3. Describe a few items that are unusual for that setting or details that act as foreshadowing: As authors, we have in mind a few important details in the opening scene, so we should mention these in order to clarify the setting. In the Reapers example, “the hanging lantern’s flame” is such a detail. I give it because the lantern is unusual in an apartment setting, and it provides foreshadowing that the city residents have no electricity after a certain hour.

I also included the following two details:

“I touched the metallic gateway valve embedded in my chest at the top of my sternum.” – This valve is a crucial difference between a Reaper and a normal human, so I wanted to show as early as possible a burden that Reapers have to bear.

“Prickly vibrations raced along my cloak from the baggy sleeves to the top of the hood, tickling the two-day stubble across my cheeks and chin.” The cloak is a crucial element in the story that I use constantly, so I made sure to describe it right away. Also, I mentioned the stubble to give the protagonist’s gender. To this point the character could have been male or female.

In summary, the idea is to provide a few quality phrases that allow the reader to paint an initial image, the details of which are not crucial, and add the important details that clarify the image and foreshadow future events.

4. Have the protagonist interact with one or more of these items: Notice that the protagonist blows out the flame, touches the valve, leans out into the alley, and feels the prickly vibrations. Each detail comes to life as the character experiences it. Simply describing the details as if the scene were a still-life painting halts the action and raises the risk of boredom. Keep the story going, and readers will feel as if they are experiencing the surroundings along with the character in real time.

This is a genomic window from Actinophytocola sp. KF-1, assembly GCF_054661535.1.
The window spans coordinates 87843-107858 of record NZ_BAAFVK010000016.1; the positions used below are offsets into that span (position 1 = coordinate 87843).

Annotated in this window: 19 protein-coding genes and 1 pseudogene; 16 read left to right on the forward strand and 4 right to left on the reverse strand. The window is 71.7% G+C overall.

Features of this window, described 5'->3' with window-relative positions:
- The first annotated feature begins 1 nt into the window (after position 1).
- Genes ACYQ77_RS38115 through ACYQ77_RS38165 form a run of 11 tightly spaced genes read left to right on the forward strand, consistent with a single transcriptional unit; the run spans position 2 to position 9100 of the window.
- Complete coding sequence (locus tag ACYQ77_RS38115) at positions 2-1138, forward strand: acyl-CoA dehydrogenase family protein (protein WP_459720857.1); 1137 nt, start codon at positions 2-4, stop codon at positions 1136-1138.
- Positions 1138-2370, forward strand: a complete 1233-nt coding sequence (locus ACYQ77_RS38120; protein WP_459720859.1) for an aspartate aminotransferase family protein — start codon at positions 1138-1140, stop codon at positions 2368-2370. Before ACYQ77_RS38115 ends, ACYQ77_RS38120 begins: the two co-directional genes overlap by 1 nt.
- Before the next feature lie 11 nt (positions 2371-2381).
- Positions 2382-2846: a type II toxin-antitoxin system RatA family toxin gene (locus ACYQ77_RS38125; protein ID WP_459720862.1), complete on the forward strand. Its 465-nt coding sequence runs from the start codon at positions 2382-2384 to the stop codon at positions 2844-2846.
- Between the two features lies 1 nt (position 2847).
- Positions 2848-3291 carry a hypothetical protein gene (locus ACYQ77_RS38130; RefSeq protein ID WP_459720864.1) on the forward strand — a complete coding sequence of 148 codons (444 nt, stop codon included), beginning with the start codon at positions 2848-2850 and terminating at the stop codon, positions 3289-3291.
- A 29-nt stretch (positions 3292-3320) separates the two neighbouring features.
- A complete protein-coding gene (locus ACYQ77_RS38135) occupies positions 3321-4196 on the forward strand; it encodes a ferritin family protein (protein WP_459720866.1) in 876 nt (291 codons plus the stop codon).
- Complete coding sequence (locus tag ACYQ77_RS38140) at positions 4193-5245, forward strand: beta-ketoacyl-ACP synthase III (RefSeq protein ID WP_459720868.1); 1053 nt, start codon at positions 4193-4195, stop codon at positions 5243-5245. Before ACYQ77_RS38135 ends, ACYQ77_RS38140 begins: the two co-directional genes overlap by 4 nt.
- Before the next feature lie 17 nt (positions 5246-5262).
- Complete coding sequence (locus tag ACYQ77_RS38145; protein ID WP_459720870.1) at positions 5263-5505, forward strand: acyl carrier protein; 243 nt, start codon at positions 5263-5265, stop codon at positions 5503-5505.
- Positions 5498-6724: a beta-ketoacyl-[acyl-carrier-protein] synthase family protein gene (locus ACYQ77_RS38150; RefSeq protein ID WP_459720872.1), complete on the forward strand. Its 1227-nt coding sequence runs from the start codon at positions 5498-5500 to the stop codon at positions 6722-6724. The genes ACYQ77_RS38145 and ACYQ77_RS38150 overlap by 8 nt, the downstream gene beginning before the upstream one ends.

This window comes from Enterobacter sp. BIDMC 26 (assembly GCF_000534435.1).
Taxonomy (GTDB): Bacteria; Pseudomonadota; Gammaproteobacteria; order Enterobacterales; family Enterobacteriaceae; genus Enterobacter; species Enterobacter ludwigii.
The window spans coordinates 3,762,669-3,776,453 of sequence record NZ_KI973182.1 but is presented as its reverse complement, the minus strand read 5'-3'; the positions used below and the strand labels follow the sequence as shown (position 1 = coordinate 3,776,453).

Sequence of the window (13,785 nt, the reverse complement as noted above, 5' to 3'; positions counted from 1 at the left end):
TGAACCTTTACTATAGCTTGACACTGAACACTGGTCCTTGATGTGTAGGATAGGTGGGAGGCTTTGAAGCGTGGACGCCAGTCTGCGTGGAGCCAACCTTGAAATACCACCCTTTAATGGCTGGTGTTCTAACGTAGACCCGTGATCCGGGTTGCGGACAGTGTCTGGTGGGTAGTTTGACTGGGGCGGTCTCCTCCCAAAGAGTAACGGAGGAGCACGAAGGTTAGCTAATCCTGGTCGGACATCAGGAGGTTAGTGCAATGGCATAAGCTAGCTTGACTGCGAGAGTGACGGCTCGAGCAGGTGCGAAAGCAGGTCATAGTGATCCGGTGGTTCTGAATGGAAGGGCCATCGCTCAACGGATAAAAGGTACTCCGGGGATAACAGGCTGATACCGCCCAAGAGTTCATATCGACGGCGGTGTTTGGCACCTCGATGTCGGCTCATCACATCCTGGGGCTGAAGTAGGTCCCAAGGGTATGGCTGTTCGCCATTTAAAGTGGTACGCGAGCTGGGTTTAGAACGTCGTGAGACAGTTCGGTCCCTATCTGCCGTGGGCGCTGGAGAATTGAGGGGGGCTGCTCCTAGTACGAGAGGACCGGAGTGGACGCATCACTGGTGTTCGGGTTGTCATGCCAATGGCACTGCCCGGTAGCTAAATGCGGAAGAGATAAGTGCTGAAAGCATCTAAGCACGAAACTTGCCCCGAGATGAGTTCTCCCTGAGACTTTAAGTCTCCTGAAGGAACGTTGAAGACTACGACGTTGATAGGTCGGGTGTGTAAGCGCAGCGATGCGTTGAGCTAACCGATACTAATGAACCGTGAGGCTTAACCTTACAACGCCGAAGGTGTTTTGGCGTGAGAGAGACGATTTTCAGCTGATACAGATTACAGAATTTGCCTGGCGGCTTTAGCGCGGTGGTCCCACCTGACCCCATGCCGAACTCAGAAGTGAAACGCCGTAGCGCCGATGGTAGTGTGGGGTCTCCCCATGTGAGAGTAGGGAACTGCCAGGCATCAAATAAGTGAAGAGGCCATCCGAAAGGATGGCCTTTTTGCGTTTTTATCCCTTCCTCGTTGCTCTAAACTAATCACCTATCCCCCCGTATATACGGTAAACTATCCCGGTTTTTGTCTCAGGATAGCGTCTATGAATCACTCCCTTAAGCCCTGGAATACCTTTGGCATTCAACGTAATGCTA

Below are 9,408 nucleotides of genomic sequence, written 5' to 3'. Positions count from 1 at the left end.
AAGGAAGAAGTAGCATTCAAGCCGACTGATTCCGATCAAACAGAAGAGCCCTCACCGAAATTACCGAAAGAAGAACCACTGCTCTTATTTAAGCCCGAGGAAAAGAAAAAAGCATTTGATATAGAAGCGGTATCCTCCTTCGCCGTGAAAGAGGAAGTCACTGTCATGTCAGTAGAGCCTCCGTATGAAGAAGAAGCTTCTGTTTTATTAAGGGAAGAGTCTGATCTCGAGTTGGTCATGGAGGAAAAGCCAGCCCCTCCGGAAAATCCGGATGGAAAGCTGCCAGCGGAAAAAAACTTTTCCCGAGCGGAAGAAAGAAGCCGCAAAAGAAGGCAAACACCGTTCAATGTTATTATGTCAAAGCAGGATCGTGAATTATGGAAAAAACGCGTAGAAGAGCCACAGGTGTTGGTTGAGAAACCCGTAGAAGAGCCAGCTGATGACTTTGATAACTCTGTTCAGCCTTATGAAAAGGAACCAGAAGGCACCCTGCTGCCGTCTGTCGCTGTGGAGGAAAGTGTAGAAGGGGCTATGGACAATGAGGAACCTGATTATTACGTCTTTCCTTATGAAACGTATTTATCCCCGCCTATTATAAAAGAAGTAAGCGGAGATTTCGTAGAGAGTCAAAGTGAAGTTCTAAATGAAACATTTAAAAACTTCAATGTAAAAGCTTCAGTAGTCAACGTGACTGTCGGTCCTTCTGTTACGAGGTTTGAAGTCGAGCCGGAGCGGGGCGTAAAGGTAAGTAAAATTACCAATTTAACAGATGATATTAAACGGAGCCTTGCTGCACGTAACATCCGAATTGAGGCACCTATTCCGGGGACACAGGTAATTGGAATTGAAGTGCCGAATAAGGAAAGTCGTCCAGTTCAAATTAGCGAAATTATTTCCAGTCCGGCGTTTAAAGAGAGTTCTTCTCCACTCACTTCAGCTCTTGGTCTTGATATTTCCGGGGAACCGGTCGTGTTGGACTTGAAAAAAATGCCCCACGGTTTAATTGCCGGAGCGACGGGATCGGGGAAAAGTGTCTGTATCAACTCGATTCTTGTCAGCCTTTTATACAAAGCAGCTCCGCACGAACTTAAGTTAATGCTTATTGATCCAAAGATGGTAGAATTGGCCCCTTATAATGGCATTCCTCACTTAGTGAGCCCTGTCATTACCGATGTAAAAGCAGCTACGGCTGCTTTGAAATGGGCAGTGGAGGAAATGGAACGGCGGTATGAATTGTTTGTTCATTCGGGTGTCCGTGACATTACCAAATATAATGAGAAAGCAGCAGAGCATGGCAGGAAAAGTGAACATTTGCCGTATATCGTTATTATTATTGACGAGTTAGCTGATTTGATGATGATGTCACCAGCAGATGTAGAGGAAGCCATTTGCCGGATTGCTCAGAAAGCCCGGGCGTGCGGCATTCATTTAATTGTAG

Next Monday, I will look at element #6 from the list of items to accomplish in our opening scene – Begin building a bridge to the back story.

If you have questions or comments, please post them.


This is #3 in a series of posts about the protagonist’s ordinary world. Here are all of the posts in the series:

Part 1
Part 2
Part 3
Part 4
Part 5
Part 6


Categories: Writing Tips

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7 replies

  1. I notice when I write I use a lot of -ly words ( she said gently, softly, quietly); it gives things a funny flow. How can I have the same image without using so many -ly words?

    • Adverbs (the ly words) are functional words, but overuse is a problem. You can often get rid of them by selecting more precise and vivid verbs.

      For example:

      Change “Fred drank the coffee slowly.” to “Fred sipped the coffee.”

      Change “Ellen walked slowly to the car.” to “Ellen ambled (or strolled) to the car.”

      Some teachers say to get rid of all adverbs, but that’s not reasonable advice. An adverb can be effective, and if they are scattered here and there, they should pose no problem.

  2. Very good points, Mr. Davis.
    Thank you!
    [In One Year Adventure Novel I’m supposed to write in first person, and I’m used to reading/writing in third person. This is very helpful. Thanks, again!]

  3. This post brings back memories of your writing workshop. The interaction with details makes me think of “Bob the librarian” sneezing at the dust. 🙂

  4. I pray that God will give you light and wisdom on your journey.